A highly visible clock tower has been reinstated at the historic powerhouse building at the Hafod-Morfa Copperworks.
In the coming months, the restored building and neighbouring structures will be an additional new home for Welsh drinks specialists Penderyn.
The site is being revamped by Swansea firm John Weaver Contractors on behalf of Swansea Council.
Council cabinet member Robert Francis-Davies said: “It’s wonderful to see a new clock tower on this very special old building – the tower will become an iconic new landmark for this site.”
Work continues on the Hafod-Morfa Copperworks site that’s due to become a new visitor attraction for Penderyn Whisky this year.
The council scheme will bring new life to the historic site’s powerhouse and outbuildings. An on-site distillery will add to the company’s existing facilities.
The powerhouse roof is well advanced, meaning a weatherproof space for Penderyn’s future on-site distillery. In due course, a clock will be installed.
South Wales firm Hayes Engineering & Cladding Ltd fabricated – and put up – the steel framework that recreates the powerhouse’s original clock tower.
Much of the new-build Penderyn visitor centre is now up. A walkway will link this to an expansive part of the site’s historic rolling mill, where Penderyn will have a barrel store.
The work has been made possible thanks to a £3.75m grant from The National Lottery Heritage Fund in Wales.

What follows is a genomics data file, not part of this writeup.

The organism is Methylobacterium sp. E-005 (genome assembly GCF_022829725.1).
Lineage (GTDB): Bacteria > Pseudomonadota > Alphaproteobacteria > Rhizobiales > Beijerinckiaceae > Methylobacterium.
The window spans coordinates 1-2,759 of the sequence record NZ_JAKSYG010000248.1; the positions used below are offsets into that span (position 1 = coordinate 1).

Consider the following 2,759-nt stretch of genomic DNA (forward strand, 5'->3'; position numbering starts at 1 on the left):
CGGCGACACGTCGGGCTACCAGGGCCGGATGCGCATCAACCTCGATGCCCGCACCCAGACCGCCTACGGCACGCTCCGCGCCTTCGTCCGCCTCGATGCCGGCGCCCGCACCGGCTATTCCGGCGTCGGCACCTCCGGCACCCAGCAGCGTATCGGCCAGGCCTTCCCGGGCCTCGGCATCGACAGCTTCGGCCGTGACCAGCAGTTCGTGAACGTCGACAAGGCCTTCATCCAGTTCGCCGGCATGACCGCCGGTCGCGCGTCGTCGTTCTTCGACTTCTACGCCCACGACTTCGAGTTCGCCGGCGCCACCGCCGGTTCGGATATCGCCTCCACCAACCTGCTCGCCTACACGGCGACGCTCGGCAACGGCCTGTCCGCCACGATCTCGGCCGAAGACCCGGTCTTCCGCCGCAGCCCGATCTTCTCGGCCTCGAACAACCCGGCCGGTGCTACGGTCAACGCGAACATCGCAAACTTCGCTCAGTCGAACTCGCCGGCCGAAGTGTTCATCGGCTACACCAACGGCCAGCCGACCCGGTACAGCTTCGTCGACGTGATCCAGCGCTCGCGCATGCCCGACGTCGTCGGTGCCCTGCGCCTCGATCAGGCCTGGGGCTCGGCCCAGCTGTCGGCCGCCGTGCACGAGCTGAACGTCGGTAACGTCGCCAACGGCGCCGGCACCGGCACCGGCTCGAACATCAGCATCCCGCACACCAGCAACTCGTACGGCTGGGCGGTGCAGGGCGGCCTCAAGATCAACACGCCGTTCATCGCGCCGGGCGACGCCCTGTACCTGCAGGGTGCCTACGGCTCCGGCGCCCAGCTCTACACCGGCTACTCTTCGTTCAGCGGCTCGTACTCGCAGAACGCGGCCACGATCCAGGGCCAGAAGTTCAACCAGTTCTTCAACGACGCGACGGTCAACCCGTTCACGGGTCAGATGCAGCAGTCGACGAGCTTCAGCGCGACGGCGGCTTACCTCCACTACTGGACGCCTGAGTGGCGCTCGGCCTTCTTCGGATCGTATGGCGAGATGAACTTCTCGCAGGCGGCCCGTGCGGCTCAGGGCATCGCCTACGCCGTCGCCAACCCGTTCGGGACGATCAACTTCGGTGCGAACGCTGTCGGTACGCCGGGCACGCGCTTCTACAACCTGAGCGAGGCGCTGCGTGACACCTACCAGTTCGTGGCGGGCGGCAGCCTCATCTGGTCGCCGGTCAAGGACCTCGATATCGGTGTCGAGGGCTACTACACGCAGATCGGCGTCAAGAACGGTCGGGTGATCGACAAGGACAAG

Cllr Francis-Davies said: “Great progress is being made on site. It’ll soon be home to a visitor centre and distillery for one of Wales’ best known brands – Penderyn.
“This work shows how seriously we take protecting our heritage for future generations. It’s great to see the restoration of the historic copperworks site leading the regeneration of the lower River Tawe corridor.
“Nearby heritage sites also being saved include the Palace Theatre building and the Albert Hall.”
Construction at the copperworks began in summer 2020. The council aims to hand over the site for Penderyn’s fit-out this year. The scheme is part of the city’s £1bn regeneration programme that will help see Swansea grow.
The Lower Swansea Valley became the world leading centre for copper smelting in the 18th century. The Hafod-Morfa Copperworks site is of international importance, becoming the world’s largest copperworks in the latter part of the 19th century and early 20th century.
The council secured the National Lottery Heritage Fund grant for the expansive Hafod-Morfa site’s transformation work, with additional works to other historical buildings in the vicinity supported by Welsh Government Regeneration funding.
The council worked with partners – including Penderyn and Swansea University – to create the National Lottery Heritage Fund bid.